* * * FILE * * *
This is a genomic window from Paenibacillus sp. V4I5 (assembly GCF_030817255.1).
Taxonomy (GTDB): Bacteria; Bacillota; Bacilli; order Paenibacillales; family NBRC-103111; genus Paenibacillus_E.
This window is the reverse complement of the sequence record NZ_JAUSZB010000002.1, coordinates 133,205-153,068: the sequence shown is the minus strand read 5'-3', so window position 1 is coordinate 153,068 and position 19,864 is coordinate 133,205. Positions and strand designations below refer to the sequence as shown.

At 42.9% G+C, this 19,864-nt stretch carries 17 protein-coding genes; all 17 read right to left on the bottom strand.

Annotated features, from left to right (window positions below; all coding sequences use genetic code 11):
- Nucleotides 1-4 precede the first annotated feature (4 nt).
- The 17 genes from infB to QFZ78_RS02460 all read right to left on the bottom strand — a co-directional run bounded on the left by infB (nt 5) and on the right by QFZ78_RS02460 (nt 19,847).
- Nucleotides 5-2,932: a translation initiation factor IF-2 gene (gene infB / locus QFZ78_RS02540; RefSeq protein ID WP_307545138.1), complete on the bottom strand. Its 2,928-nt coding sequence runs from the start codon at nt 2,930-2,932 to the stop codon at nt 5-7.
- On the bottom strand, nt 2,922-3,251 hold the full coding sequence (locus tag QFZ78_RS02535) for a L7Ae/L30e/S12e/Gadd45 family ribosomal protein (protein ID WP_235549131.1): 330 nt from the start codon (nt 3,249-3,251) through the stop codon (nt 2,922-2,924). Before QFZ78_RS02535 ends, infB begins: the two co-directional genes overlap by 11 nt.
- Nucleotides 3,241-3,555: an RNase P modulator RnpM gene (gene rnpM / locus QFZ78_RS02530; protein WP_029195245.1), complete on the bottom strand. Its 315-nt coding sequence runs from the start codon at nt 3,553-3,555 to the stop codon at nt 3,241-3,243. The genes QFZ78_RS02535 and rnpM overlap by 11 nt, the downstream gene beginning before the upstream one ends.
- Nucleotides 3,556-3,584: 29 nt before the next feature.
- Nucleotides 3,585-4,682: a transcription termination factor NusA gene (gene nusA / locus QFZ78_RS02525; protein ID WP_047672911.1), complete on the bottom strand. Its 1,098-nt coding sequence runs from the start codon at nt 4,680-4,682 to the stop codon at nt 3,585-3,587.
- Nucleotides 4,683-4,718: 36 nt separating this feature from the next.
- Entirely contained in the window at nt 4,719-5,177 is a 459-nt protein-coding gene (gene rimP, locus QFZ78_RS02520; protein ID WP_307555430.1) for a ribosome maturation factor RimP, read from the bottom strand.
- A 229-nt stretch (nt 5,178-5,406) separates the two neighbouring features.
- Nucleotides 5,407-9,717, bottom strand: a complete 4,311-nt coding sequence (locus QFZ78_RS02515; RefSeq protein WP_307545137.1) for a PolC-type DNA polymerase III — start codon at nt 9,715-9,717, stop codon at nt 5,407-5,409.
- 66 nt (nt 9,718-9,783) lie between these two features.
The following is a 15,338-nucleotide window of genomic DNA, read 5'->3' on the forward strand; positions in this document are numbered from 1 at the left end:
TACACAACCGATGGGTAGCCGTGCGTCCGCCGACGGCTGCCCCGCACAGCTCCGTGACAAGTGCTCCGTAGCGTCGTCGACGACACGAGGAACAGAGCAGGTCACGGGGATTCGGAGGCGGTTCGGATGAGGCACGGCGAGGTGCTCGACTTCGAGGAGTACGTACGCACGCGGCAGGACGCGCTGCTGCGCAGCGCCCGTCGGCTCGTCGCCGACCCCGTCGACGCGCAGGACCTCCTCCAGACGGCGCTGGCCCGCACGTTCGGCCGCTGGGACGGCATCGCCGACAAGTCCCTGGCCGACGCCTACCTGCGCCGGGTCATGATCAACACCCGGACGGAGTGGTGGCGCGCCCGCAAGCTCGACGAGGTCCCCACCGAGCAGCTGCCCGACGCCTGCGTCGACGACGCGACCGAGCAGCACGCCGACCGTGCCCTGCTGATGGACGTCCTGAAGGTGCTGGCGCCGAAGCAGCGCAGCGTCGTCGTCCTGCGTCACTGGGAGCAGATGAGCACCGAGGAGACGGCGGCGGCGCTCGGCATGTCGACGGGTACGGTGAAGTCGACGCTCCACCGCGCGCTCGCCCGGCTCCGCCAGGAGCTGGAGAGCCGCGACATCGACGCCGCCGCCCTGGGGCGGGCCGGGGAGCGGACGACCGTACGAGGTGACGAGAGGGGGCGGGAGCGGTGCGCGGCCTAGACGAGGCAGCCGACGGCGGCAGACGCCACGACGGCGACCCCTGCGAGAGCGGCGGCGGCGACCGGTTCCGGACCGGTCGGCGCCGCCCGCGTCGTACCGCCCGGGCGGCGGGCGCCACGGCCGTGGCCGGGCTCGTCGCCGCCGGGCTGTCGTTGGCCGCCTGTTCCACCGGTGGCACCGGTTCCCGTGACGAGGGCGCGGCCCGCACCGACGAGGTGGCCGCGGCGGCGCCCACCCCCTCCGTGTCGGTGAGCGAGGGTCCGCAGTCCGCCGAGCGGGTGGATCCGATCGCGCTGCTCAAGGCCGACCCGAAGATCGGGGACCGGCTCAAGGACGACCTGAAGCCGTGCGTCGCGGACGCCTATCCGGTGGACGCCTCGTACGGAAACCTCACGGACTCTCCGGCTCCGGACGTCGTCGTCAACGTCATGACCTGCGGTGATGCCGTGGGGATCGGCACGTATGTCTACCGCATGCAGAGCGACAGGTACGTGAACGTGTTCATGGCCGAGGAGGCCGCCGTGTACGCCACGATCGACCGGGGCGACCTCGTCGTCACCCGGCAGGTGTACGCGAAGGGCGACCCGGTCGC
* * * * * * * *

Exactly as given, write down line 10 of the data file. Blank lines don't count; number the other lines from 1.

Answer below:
- Nucleotides 3,241-3,555: an RNase P modulator RnpM gene (gene rnpM / locus QFZ78_RS02530; protein WP_029195245.1), complete on the bottom strand. Its 315-nt coding sequence runs from the start codon at nt 3,553-3,555 to the stop codon at nt 3,241-3,243. The genes QFZ78_RS02535 and rnpM overlap by 11 nt, the downstream gene beginning before the upstream one ends.